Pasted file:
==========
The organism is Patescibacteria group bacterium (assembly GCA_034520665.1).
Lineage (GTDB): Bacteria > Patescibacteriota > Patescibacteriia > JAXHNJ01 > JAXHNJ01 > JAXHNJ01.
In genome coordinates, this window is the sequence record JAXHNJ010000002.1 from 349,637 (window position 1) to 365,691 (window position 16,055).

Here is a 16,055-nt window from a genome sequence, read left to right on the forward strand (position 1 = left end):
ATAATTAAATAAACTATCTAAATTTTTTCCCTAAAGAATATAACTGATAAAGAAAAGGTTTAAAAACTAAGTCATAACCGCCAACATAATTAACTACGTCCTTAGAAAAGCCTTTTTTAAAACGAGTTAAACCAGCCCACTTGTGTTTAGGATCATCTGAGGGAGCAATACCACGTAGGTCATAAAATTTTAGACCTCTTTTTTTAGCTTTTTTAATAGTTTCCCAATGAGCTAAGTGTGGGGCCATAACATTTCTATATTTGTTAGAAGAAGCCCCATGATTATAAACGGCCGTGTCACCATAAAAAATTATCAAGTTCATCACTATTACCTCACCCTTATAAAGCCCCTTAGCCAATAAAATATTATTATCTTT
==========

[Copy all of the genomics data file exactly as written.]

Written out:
The organism is Patescibacteria group bacterium (assembly GCA_034520665.1).
Lineage (GTDB): Bacteria > Patescibacteriota > Patescibacteriia > JAXHNJ01 > JAXHNJ01 > JAXHNJ01.
In genome coordinates, this window is the sequence record JAXHNJ010000002.1 from 349,637 (window position 1) to 365,691 (window position 16,055).

Here is a 16,055-nt window from a genome sequence, read left to right on the forward strand (position 1 = left end):
ATAATTAAATAAACTATCTAAATTTTTTCCCTAAAGAATATAACTGATAAAGAAAAGGTTTAAAAACTAAGTCATAACCGCCAACATAATTAACTACGTCCTTAGAAAAGCCTTTTTTAAAACGAGTTAAACCAGCCCACTTGTGTTTAGGATCATCTGAGGGAGCAATACCACGTAGGTCATAAAATTTTAGACCTCTTTTTTTAGCTTTTTTAATAGTTTCCCAATGAGCTAAGTGTGGGGCCATAACATTTCTATATTTGTTAGAAGAAGCCCCATGATTATAAACGGCCGTGTCACCATAAAAAATTATCAAGTTCATCACTATTACCTCACCCTTATAAAGCCCCTTAGCCAATAAAATATTATTATCTTT